Reading Freiri's dialogue on dialogical learning and teaching, it made me think about a book I read last semeste, titled What the Best College Professors Do, by Ken Bains. Bains did a study in which he looked at college professors who were being rated by their students as exceptional professors. He wanted to know why students enjoyed certain professors and not others, and whether or not that would lead to grade increases. What he found was that a majority of professors shared the same views as Freiri when it came to dialogical learning. These professors saw their time with the students not as a chance for them to show off how knowledgeable they were in their given field, rather it was a chance for the two, the professor and the student, to engage in mutual learning of the same subject. Bains said that many professors commented that every year they would learn something new from their students, either in their field of study, or somewhere else.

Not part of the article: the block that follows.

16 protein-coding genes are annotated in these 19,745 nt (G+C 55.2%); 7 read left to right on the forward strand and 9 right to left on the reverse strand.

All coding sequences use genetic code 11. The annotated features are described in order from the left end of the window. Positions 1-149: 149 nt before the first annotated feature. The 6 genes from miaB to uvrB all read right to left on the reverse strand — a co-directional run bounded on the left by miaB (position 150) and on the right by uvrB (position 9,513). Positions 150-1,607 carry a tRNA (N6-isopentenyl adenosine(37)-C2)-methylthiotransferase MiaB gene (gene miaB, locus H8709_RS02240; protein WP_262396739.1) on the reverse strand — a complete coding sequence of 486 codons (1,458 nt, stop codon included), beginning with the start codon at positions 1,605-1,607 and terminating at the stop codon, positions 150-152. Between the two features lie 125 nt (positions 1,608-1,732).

Personally I heavily believe that dialogical learning is one of the best and most student centered approaches to learning. Yes as a (hypothetical) math professor I may know and understand what it takes to find the deritivative of something. But what you (the student) and I (the teacher) are going to do is explore how you (the student) will come to understand how to find the derivative of an equation. And through this process, I will understand a new, slightly different, way of thinking. Even though I may scaffold the learning to help, dialogical learning is primarily a dialogue between the student and the teacher so that both can come to the same conclussion and both (but especially the student) feel that they had an important role in their own learning. I see dialogical learning as a way to empower and motivate learners to engage in critical thinking of their own learning and engage in metacognition during, and outside the classroom.